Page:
Super Food : Beetroot, chocolate and carrots

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BBC Radio Nottingham Health Headlines; April 2013
1. Beetroot proved to lower blood pressure

Beetroot is truly a super food. Not only has it been used by nutritionists and others to help cleanse and detoxify the liver and it’s anti-oxidant properties which help to defend cells from free radical damage is also known because it’s rich red colour contains power full anti-cancer properties (betacyanin). There is now new research to show that beetroot juice can lower blood pressure too and thus help to prevent strokes and heart disease.

The nitrate content of beetroot juice helps lower blood pressure, research has shown.
A study in the US journal Hypertension found that blood pressure was reduced within 24 hours in people who drank beetroot juice or took nitrate tablets.
The higher the blood pressure, the greater the impact of the nitrates.
This research suggests there is hope of using a more “natural” approach to bring down blood pressure. Nitrates are found in a number of vegetables.
A previous study found that drinking a pint of beetroot juice lowered blood pressure significantly in people with normal blood pressure.
Amrita Ahluwalia, author of the study and professor of vascular pharmacology at Barts and the London School of Medicine and Dentistry said they had now proved why.

Amrita Ahluwalia
London School of Medicine
“We showed that beetroot and nitrate capsules are equally effective in lowering blood pressure, indicating that it is the nitrate content of beetroot juice that underlies its potential to reduce blood pressure,” she said.
The research shows that the inorganic nitrate content in beetroot is changed into the gas nitric oxide when eaten. This gas keeps the blood vessels open and relaxed and keeps blood pressure down.

2. Does Chocolate give you spots?

There are several conflicting reports about whether chocolate is health providing or harmful and whether it can give you spots or not. From a nutritional perspective, chocolate is neither an absolute super food or a totally naughty food because it depends on the quality and of course quantity eaten.
Chocolate or rather the cocoa solid that makes up the chocolate bar contains helpful plant sterols and flavonoids which have a powerful anti-oxidant effect that can help to protect cells from damage. It has also been shown that chocolate can in fact, help to lower cholesterol levels, and the powerful flavonoids it contains help to stop blood from becoming sticky, thus helping to reduce the incidence of heart disease.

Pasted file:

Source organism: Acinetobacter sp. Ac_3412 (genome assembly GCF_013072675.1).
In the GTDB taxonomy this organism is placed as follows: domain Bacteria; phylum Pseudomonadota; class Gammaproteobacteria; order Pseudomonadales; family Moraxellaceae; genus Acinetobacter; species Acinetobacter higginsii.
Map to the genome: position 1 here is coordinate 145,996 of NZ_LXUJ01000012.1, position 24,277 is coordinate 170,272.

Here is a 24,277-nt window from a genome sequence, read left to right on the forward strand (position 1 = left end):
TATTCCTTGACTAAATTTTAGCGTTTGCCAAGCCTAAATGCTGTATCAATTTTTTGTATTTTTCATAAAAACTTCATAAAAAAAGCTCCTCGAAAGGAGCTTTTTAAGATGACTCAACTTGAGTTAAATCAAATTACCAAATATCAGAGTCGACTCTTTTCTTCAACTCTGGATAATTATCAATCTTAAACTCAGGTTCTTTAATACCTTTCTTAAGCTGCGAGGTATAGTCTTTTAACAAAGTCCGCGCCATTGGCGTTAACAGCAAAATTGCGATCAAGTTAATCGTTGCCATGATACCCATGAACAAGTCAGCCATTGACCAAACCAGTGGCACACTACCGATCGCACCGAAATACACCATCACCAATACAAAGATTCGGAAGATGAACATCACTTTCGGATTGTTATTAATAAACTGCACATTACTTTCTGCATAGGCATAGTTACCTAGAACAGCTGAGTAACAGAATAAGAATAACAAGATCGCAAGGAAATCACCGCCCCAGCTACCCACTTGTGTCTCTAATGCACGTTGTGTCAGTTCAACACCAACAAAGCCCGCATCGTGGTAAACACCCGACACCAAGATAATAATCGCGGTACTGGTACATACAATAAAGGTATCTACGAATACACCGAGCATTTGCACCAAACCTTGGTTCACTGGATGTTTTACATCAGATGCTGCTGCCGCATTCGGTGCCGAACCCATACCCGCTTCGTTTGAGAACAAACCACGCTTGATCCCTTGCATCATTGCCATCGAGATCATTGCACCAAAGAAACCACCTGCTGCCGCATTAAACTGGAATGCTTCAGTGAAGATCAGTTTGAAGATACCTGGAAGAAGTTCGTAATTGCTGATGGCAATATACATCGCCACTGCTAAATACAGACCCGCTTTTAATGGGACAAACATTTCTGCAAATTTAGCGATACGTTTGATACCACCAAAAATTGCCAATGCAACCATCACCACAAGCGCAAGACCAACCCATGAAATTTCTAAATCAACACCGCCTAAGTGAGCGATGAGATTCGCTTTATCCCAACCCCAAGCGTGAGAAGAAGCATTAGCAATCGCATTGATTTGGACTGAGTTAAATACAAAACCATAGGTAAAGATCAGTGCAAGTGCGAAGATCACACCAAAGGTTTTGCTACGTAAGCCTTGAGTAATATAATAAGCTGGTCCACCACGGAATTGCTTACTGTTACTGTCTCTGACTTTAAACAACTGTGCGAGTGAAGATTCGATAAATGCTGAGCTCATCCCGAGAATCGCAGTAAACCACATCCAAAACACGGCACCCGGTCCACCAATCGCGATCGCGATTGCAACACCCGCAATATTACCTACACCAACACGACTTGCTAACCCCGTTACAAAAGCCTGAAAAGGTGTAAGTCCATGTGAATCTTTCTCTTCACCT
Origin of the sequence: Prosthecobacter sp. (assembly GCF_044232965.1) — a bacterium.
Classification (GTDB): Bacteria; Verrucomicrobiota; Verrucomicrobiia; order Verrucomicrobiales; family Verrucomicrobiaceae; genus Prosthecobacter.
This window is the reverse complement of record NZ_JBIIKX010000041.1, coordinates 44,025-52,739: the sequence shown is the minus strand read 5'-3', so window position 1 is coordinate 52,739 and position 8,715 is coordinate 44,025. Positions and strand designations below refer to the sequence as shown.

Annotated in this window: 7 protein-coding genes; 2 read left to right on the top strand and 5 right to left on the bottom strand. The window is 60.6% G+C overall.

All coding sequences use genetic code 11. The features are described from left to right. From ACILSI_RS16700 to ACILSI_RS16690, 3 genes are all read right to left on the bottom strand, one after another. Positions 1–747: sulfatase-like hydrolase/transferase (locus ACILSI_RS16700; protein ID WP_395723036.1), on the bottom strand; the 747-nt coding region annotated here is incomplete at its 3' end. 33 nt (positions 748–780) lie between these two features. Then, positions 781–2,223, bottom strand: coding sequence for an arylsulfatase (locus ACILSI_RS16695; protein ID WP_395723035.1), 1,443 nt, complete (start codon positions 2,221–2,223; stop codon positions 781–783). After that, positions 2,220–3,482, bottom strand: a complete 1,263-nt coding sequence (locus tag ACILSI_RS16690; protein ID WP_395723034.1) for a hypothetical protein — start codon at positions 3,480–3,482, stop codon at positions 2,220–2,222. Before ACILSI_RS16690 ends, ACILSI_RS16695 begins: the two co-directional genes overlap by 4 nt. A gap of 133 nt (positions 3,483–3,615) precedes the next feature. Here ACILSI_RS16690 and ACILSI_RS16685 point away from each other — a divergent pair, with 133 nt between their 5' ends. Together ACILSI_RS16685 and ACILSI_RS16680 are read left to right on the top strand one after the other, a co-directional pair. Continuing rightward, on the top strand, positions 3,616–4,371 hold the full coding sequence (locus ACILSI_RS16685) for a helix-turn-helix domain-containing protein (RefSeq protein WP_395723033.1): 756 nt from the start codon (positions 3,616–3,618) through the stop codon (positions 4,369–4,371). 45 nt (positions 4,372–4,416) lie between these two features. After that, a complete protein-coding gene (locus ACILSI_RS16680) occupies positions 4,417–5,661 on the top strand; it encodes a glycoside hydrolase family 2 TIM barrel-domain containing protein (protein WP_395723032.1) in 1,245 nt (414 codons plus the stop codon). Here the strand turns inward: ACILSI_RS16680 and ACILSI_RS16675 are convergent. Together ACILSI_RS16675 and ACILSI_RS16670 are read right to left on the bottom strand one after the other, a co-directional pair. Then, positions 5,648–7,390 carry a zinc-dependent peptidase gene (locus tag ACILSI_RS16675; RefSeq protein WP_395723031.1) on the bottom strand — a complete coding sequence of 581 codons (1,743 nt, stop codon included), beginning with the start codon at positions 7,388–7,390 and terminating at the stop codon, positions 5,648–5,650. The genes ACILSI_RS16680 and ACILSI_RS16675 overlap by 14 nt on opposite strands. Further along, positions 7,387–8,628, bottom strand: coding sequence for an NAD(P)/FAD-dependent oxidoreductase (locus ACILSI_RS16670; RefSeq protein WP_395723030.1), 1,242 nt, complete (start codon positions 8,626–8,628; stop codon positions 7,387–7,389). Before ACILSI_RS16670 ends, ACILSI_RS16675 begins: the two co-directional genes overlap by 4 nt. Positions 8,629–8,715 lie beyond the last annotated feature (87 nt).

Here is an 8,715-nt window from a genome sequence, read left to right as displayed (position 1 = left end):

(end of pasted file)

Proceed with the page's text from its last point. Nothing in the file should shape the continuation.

However, it is the other ingredients and additives in chocolate that can cause health problems. Many commercial chocolate bars contain high levels of sugar, fat and other additives that not only contribute to raising blood sugar levels, and contribute to weight gain, but these ingredients can effect hormones such as testosterone which can become elevated leading to increased sebum production and thus encouraging spots.

So the rule with chocolate is to try to choose brands that contain higher levels of ‘active ingredient’ cocoa solid, less milk and less sugar. Dark chocolate will contain the highest levels of healthy flavonoids, and some brands are reported to contain 4 times the levels of anti-oxidants than tea.

There is also some new research that has used fruit juice in place of fat which has been shown to be just as velvety and tasty as the high fat chocolate but will have a less detrimental effect on blood sugar levels and weight gain.

3. Can eating more fruit make teenagers calmer?

Eating more fruit and vegetables may make young people calmer, happier and more energetic in their daily life, new research from New Zealand’s University of Otago suggests.

A total of 281 young adults (with a mean age of 20 years) completed an internet-based daily food diary for 21 consecutive days. Prior to this, participants completed a questionnaire giving details of their age, gender, ethnicity, weight and height. Those with a history of an eating disorder were excluded.